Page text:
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Employee Spotlight Series: Brandon Maze, Supply Chain Manager

The demand for battery energy storage systems has experienced a sizeable increase across the country and around the world. In light of the growing demand, we decided to add someone to our team to oversee the supply chain for all of our needs relating to energy storage systems paired with our Acumen EMS™. Our Technology and Product Operations Team is essential to ensuring that all components for our products are accurately accounted for and distributed so we can help our customers effectively model and deploy more projects. And in the wake of the COVID-19 pandemic, its aftermath led to numerous supply chain challenges, resulting in global supply chain disruptions for battery and energy storage, hitting an all-time high in the first quarter of 2022.  

Brandon Maze is ETB’s Supply Chain Manager and based in Waco, Texas. He has been with the team for the last 8 months and comes with an extensive background in procurement and market intelligence. Here, he shares his insights on his experience working on the Technology and Product Operations team, explains how we can learn from the supply chain disruptions stemming from the pandemic, and expressed how his team supports customers in extracting the most value from solar and energy storage projects. 

Q: What is your role at Energy Toolbase, specifically within the Operations Team?

A: As the Supply Chain Manager, my role on the Operations Team is to oversee and optimize the end-to-end flow of all the goods and services needed by ETB to run and maintain the business. We focus on ourAcumen EMS, ensuring that all of the pieces to our Acumen Enclosure get to our sites on time and get commissioned. Our team is consistently getting an increasing number of questions related to all things battery energy storage systems, and that’s why we’re continuing to expand our Technology and Product Operations Team. 

Q: How have you seen the supply chain change since joining the team at ETB?

A: Since joining Energy Toolbase eight months ago, I’ve seen some issues that were spurred on by the pandemic begin to unwind. This includes labor shortages that were slowing operations, the lacking availability of goods from manufacturing and warehouse closures, and the limited trucking caused by quarantine rules and travel restrictions. I’ve also noticed with our supply chain that the current record-breaking inflation has created a sense of a looming risk on the horizon. Fortunately, there are also some major public and private investments being placed into growing and strengthening the global ESS supply chain and new incentives to bring more energy storage online, including the Inflation Reduction Act that was recently signed into law.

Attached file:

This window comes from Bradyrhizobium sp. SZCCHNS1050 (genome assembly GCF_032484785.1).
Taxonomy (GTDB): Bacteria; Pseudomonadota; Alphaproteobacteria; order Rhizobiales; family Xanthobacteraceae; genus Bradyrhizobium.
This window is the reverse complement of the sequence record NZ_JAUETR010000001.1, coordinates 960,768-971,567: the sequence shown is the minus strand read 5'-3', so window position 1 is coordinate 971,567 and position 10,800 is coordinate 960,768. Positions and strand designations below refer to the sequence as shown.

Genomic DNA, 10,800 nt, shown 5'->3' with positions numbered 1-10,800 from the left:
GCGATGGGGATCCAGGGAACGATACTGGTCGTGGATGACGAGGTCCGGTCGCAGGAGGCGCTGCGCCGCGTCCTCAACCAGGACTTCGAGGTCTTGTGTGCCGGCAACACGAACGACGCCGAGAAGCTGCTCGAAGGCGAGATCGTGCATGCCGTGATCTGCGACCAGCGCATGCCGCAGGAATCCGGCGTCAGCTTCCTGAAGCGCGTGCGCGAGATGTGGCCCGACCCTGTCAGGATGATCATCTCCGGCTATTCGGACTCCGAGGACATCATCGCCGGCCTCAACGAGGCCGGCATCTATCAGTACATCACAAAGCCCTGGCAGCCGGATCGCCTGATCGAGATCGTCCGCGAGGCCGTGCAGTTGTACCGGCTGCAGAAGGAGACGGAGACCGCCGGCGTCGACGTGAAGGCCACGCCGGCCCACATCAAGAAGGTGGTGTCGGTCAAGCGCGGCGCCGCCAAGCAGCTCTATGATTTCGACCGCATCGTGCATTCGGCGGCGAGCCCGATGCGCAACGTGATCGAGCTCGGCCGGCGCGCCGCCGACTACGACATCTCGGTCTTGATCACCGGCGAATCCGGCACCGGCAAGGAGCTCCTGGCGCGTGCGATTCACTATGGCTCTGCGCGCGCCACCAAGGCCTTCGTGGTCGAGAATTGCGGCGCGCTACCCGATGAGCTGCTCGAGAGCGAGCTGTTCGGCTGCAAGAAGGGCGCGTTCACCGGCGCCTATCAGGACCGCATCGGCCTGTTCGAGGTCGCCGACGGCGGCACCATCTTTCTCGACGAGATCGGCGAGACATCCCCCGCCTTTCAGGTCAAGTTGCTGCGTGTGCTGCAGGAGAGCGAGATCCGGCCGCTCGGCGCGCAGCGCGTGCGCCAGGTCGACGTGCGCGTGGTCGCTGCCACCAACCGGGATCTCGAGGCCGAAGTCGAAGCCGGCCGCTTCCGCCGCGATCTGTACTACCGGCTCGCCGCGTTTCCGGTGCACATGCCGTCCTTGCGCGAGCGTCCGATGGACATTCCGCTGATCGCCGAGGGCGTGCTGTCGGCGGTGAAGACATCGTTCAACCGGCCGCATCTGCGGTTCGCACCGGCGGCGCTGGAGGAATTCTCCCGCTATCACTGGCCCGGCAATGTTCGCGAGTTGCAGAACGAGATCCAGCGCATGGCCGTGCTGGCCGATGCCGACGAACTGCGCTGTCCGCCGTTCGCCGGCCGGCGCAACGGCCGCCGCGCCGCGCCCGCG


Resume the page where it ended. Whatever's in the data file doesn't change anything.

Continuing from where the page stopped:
Q: What are some exciting and challenging aspects of working in supply chain management, specifically within solar and energy storage?

A: The most exciting aspect of working in supply chain management is being able to build supply chains that didn’t exist before and being able to work with suppliers to develop new technologies. Our team is constantly looking at different and out-of-the-box ways to adapt to the changing prices and ESS lead times to ensure that it’s a smooth process in getting the necessary equipment to their sites. We want to help them achieve the ultimate goal of deploying more renewables, as quickly and seamlessly as possible. 

Perhaps the most challenging part is the task of securing an adequate battery supply due to the EV market. Secondarily, the geographic concentration of raw materials presents some other difficulties. We mitigate these challenges by communicating early and promptly with our customers about any issues or delays we’re seeing, and we’re also in regular communication with our battery energy storage vendor partners to get as much foresight as possible on upcoming changes.  

Q: Has your strategy for overseeing the supply chain for ETB changed over time?

A: In a general sense, our focus has remained the same. Our strategy has always been to prioritize the assurance of supply. However, our team, along with battery storage system suppliers, integrators, storage project developers, and potential host customers, have reassessed expectations when it comes to receiving supply, ensuring that shipping times are consistently updated and that the process maintains transparency. 

We pride ourselves in having an open line of communication with our customers who have purchased energy storage systems and our Acumen EMS controls. When there is a shipping delay, we reach out immediately to our customers to make them aware and to figure out a solution.  

Q: What were you involved in prior to joining the team?

A: Before I joined the ETB team, I worked primarily in procurement and in market intelligence roles that support major capital projects and operations in O&G.  

Q: What has been your favorite project to work on in your time at Energy Toolbase?

A: Over the last few months, I’ve been building a tool called the “Site Asset Tracker” to document and analyze all assets associated with each site in the ETB fleet. For this project, it required a deep dive into several sources to gather, cleanse, and validate the data so I can ensure that all purchased items are able to be identified and associated with a particular site. A model has been built to use this information about lifetime costs in conjunction with lifetime performance data to provide a Levelized Cost of Storage (LCOS) in $/kWh. The LCOS metric is widely recognized across the industry and is highly useful for benchmarking the cost of performance of ETB systems both internally against one another and externally against our peers. 

Here are some fun facts to help you get to know Brandon a little better: 


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